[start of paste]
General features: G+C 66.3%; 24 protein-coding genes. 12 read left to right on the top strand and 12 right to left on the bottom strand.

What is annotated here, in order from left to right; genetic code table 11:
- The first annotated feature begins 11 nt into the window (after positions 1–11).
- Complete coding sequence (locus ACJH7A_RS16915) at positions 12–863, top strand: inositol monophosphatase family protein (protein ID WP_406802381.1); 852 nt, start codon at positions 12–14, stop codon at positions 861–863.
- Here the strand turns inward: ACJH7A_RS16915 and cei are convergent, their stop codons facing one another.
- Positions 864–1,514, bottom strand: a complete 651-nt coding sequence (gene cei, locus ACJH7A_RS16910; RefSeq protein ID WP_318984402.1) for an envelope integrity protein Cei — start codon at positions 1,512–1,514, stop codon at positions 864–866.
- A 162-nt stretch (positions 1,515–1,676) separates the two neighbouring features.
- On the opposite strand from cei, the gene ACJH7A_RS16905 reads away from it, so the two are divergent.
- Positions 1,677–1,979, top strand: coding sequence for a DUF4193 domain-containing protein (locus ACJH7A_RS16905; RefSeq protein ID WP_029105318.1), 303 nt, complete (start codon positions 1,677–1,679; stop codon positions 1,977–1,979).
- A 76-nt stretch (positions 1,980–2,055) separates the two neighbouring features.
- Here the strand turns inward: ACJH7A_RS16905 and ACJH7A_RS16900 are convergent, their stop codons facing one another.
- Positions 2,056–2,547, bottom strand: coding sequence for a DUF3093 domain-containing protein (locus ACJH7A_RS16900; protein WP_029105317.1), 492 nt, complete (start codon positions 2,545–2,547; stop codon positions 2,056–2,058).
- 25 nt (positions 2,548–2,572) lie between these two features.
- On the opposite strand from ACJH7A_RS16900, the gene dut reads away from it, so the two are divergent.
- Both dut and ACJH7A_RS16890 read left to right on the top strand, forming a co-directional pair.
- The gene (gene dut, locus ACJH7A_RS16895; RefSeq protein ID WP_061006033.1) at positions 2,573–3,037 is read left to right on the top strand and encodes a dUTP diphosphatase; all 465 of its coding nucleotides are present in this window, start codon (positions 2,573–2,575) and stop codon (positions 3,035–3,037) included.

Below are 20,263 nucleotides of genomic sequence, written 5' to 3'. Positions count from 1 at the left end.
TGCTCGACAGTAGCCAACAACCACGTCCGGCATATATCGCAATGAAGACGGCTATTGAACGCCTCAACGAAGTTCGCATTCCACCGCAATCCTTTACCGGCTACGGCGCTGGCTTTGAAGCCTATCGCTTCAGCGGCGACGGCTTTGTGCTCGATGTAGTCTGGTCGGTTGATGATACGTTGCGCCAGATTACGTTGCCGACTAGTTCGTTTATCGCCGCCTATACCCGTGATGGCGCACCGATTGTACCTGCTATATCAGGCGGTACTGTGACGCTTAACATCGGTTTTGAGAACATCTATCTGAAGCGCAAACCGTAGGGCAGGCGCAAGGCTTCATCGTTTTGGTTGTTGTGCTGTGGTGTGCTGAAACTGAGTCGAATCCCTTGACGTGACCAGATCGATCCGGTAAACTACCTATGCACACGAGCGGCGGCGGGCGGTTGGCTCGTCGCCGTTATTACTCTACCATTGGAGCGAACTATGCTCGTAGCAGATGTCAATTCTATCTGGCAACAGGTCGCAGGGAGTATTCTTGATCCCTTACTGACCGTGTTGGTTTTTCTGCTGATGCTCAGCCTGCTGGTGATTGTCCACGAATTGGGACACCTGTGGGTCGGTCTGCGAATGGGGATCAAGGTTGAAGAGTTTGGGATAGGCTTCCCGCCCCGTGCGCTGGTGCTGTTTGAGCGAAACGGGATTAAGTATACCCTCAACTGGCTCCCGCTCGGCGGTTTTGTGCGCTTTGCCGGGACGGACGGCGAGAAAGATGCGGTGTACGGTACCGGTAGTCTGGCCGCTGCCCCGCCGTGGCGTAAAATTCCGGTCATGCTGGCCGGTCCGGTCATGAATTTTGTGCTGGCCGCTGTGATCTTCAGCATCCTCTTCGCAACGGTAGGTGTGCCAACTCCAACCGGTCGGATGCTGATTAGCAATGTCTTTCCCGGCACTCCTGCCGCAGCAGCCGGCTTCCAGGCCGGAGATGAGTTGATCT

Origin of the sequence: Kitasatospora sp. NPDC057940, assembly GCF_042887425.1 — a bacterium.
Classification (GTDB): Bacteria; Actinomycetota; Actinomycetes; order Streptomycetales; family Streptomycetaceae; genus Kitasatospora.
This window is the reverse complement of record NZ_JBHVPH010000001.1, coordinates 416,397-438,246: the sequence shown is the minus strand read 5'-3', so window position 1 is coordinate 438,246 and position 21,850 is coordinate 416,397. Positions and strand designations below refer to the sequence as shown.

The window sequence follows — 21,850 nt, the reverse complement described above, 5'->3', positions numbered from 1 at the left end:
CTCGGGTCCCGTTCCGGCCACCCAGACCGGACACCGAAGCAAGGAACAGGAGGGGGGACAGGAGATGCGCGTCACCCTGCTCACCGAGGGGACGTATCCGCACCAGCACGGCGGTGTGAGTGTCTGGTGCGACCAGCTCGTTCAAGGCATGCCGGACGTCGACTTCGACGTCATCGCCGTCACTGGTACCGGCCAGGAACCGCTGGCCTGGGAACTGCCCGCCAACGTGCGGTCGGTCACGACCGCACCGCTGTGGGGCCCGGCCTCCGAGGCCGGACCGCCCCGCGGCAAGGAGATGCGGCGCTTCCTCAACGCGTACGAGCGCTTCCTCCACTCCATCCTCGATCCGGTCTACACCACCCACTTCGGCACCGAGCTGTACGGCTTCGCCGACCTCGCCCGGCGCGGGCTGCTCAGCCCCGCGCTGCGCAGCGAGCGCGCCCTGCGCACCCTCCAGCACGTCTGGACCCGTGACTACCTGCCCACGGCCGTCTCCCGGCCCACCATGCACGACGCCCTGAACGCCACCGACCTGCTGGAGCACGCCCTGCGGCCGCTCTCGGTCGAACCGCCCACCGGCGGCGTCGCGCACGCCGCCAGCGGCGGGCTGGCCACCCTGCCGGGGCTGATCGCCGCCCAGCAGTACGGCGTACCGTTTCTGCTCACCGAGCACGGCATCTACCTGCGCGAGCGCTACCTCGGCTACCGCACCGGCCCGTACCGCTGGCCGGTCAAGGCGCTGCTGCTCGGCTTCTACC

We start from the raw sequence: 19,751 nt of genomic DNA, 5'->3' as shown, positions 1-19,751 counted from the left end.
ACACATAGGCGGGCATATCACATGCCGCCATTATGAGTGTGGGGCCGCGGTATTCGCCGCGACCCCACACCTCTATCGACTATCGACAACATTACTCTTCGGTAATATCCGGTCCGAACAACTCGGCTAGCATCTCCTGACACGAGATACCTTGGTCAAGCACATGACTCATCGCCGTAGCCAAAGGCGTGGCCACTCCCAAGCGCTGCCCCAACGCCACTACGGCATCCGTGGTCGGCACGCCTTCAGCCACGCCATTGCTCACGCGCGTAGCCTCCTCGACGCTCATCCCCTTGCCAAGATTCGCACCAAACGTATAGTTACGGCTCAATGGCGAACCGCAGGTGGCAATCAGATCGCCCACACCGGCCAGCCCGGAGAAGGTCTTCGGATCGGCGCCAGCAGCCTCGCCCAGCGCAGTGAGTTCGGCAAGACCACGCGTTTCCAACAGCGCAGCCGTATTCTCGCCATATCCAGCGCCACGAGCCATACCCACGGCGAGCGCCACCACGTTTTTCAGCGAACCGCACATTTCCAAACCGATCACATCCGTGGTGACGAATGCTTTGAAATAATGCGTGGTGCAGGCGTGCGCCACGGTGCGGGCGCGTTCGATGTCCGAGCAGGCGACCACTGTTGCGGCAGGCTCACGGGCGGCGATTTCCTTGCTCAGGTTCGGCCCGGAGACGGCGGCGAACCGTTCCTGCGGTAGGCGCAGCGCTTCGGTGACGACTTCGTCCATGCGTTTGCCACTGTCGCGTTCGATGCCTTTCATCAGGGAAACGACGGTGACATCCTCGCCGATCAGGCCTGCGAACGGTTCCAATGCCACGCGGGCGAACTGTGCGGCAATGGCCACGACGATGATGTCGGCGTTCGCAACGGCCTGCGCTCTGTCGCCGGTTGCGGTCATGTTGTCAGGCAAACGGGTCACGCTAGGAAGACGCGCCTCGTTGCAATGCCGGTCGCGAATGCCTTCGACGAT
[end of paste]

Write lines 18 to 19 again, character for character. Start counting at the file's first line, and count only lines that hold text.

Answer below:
TGCTCGACAGTAGCCAACAACCACGTCCGGCATATATCGCAATGAAGACGGCTATTGAACGCCTCAACGAAGTTCGCATTCCACCGCAATCCTTTACCGGCTACGGCGCTGGCTTTGAAGCCTATCGCTTCAGCGGCGACGGCTTTGTGCTCGATGTAGTCTGGTCGGTTGATGATACGTTGCGCCAGATTACGTTGCCGACTAGTTCGTTTATCGCCGCCTATACCCGTGATGGCGCACCGATTGTACCTGCTATATCAGGCGGTACTGTGACGCTTAACATCGGTTTTGAGAACATCTATCTGAAGCGCAAACCGTAGGGCAGGCGCAAGGCTTCATCGTTTTGGTTGTTGTGCTGTGGTGTGCTGAAACTGAGTCGAATCCCTTGACGTGACCAGATCGATCCGGTAAACTACCTATGCACACGAGCGGCGGCGGGCGGTTGGCTCGTCGCCGTTATTACTCTACCATTGGAGCGAACTATGCTCGTAGCAGATGTCAATTCTATCTGGCAACAGGTCGCAGGGAGTATTCTTGATCCCTTACTGACCGTGTTGGTTTTTCTGCTGATGCTCAGCCTGCTGGTGATTGTCCACGAATTGGGACACCTGTGGGTCGGTCTGCGAATGGGGATCAAGGTTGAAGAGTTTGGGATAGGCTTCCCGCCCCGTGCGCTGGTGCTGTTTGAGCGAAACGGGATTAAGTATACCCTCAACTGGCTCCCGCTCGGCGGTTTTGTGCGCTTTGCCGGGACGGACGGCGAGAAAGATGCGGTGTACGGTACCGGTAGTCTGGCCGCTGCCCCGCCGTGGCGTAAAATTCCGGTCATGCTGGCCGGTCCGGTCATGAATTTTGTGCTGGCCGCTGTGATCTTCAGCATCCTCTTCGCAACGGTAGGTGTGCCAACTCCAACCGGTCGGATGCTGATTAGCAATGTCTTTCCCGGCACTCCTGCCGCAGCAGCCGGCTTCCAGGCCGGAGATGAGTTGATCT

Origin of the sequence: Kitasatospora sp. NPDC057940, assembly GCF_042887425.1 — a bacterium.